UI excluded from low-interest loans for college students

By Meghan Graham

A new initiative allows Illinois college students to participate in low-interest loans. Students from the University, however, are excluded from this program.

On Sept. 7, Gov. Rod Blagojevich announced that a new financing partnership between two state agencies and eight credit unions will provide low-interest loans this semester. The University is not eligible because it already participates in the Federal Direct Loan program.

“This financial atmosphere we’re in is unprecedented; it’s unique to have this kind of a credit crisis,” said Claude Walker, director of state relations for the Illinois Student Assistance Commission. “We’re not sure that it’s going to end soon, and we have to keep our eyes on the prize. The cost of college has gone through the roof, so we’re trying to keep pace with that demand.”

Walker said that in this program, the first of its kind in the U.S., the credit unions are investing $100 million in securities issued by the commission. These investments will finance up to 20,000 Stafford loans of $5,000 or less. The average loan for a freshman involved in this program is about $3,800.

“We look at what’s happening in some of the other states, and we know there’s a need for this,” Walker said.

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Dan Mann, director of the Office of Student Financial Aid, said Illinois schools can either choose to participate in the Federal District Loan program through the federal government or the Federal Family Education Loan program through banks, credit unions or other participating lenders. He said students who attend schools that participate in the Federal Family Education Loan program will be able to participate in this program. Walker said that some of the most involved Illinois schools in this program include the University’s Springfield campus, Southern Illinois University Edwardsville and Western Illinois University.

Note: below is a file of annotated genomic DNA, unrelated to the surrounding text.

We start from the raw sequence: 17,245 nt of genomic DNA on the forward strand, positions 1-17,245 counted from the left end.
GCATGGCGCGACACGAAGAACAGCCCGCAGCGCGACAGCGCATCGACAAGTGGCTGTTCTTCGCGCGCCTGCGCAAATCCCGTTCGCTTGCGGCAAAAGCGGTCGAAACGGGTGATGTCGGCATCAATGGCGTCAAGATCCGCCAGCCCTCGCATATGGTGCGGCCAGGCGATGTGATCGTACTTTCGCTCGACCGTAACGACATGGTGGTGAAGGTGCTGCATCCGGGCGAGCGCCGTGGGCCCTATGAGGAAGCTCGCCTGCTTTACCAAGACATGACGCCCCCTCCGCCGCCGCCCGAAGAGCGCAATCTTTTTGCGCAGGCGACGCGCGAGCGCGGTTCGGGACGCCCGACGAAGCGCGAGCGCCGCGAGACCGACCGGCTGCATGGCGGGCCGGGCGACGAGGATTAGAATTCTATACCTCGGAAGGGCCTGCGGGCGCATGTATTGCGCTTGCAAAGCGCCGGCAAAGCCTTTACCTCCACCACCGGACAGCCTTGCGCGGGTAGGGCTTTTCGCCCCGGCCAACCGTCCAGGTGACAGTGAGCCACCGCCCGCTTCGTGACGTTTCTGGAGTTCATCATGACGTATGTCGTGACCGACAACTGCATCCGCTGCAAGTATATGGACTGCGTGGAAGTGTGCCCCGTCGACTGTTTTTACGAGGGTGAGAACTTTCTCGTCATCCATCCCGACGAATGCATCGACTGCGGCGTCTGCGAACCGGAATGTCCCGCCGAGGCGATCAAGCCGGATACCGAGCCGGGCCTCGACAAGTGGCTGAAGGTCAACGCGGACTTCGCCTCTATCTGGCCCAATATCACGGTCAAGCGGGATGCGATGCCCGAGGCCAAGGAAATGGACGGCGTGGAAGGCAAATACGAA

Although students at the University cannot benefit from the newest program, Mann encourages students to take advantage of other state-sponsored financial aid.

“There are many state financial aid programs available to students from the state of Illinois, and our students received over $52 million from these programs last year,” Mann said.

James Pier, freshman in general studies, has seen the result of the Illinois financial aid programs firsthand.

“I wasn’t eligible for financial aid myself, but I know a lot of people who are, and I think (Illinois does) a pretty good job,” Pier said.

Walker warns that while financial aid can be greatly beneficial, students should be wary of being involved in loans and borrow as minimally as possible.

“We encourage students to think before they sign on the dotted line,” Walker said. “Make a loan be your last resort. That goes for all students, no matter what institution they’re in.”